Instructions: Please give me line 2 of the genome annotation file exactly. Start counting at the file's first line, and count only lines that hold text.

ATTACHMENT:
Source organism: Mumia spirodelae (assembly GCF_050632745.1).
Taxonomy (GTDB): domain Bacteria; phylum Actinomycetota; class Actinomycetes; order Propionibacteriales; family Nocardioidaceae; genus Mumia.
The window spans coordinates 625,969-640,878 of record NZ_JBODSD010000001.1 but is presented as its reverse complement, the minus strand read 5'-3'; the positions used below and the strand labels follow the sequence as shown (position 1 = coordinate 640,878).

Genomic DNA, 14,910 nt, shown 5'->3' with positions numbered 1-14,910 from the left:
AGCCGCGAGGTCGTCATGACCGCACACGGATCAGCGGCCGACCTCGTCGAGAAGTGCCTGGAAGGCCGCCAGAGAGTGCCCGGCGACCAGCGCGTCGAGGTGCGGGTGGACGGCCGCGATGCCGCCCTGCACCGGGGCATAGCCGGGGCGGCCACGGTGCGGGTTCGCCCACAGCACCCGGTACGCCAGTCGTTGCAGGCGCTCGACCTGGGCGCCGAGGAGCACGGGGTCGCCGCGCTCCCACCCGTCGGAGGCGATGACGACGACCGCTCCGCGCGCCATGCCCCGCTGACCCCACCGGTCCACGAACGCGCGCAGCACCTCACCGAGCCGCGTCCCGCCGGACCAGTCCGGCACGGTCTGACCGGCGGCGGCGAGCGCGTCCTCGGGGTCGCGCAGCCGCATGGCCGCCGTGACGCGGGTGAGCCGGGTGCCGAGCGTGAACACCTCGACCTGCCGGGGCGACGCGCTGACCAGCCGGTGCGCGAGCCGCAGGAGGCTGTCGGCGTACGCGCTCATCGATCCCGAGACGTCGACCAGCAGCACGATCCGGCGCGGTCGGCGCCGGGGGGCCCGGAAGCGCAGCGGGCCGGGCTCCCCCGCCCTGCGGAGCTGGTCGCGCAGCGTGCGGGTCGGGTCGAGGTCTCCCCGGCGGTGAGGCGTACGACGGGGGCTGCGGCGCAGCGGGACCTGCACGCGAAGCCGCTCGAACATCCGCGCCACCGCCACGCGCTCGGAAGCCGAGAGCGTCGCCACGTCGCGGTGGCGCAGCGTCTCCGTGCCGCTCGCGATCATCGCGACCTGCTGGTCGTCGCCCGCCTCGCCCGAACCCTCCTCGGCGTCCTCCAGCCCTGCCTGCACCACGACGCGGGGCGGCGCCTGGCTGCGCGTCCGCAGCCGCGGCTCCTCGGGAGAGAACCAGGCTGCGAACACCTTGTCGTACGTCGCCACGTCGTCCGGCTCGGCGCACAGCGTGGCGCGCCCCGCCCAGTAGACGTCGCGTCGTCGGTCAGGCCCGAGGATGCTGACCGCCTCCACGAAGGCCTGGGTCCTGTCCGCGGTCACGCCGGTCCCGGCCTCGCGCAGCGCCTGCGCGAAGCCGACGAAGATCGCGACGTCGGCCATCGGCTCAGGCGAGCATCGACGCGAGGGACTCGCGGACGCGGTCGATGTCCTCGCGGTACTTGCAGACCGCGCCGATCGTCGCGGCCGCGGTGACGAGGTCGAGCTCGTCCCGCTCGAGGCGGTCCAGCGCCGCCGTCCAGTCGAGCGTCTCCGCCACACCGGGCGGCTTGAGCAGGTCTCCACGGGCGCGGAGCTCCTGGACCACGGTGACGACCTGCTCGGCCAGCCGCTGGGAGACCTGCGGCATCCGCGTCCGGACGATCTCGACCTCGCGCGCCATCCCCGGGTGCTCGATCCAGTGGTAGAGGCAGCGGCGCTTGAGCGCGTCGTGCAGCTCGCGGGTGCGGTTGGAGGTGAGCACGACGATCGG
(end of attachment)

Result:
Taxonomy (GTDB): domain Bacteria; phylum Actinomycetota; class Actinomycetes; order Propionibacteriales; family Nocardioidaceae; genus Mumia.